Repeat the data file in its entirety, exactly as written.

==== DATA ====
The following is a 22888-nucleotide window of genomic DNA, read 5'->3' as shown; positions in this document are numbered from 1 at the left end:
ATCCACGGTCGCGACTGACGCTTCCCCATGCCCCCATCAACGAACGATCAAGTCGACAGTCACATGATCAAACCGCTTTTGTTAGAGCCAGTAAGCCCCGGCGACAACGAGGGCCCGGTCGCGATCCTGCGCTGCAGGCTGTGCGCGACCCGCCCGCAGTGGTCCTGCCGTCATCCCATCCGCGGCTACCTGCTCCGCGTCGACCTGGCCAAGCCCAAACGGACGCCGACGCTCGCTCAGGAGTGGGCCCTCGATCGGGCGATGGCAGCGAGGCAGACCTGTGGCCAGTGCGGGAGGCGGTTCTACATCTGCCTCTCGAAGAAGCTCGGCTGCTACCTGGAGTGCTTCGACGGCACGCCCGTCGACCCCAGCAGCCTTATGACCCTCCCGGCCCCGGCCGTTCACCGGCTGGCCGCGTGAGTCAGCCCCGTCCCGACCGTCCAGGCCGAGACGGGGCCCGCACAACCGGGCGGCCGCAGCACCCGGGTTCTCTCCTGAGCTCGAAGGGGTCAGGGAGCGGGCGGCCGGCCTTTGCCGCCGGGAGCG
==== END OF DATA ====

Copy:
The following is a 22888-nucleotide window of genomic DNA, read 5'->3' as shown; positions in this document are numbered from 1 at the left end:
ATCCACGGTCGCGACTGACGCTTCCCCATGCCCCCATCAACGAACGATCAAGTCGACAGTCACATGATCAAACCGCTTTTGTTAGAGCCAGTAAGCCCCGGCGACAACGAGGGCCCGGTCGCGATCCTGCGCTGCAGGCTGTGCGCGACCCGCCCGCAGTGGTCCTGCCGTCATCCCATCCGCGGCTACCTGCTCCGCGTCGACCTGGCCAAGCCCAAACGGACGCCGACGCTCGCTCAGGAGTGGGCCCTCGATCGGGCGATGGCAGCGAGGCAGACCTGTGGCCAGTGCGGGAGGCGGTTCTACATCTGCCTCTCGAAGAAGCTCGGCTGCTACCTGGAGTGCTTCGACGGCACGCCCGTCGACCCCAGCAGCCTTATGACCCTCCCGGCCCCGGCCGTTCACCGGCTGGCCGCGTGAGTCAGCCCCGTCCCGACCGTCCAGGCCGAGACGGGGCCCGCACAACCGGGCGGCCGCAGCACCCGGGTTCTCTCCTGAGCTCGAAGGGGTCAGGGAGCGGGCGGCCGGCCTTTGCCGCCGGGAGCG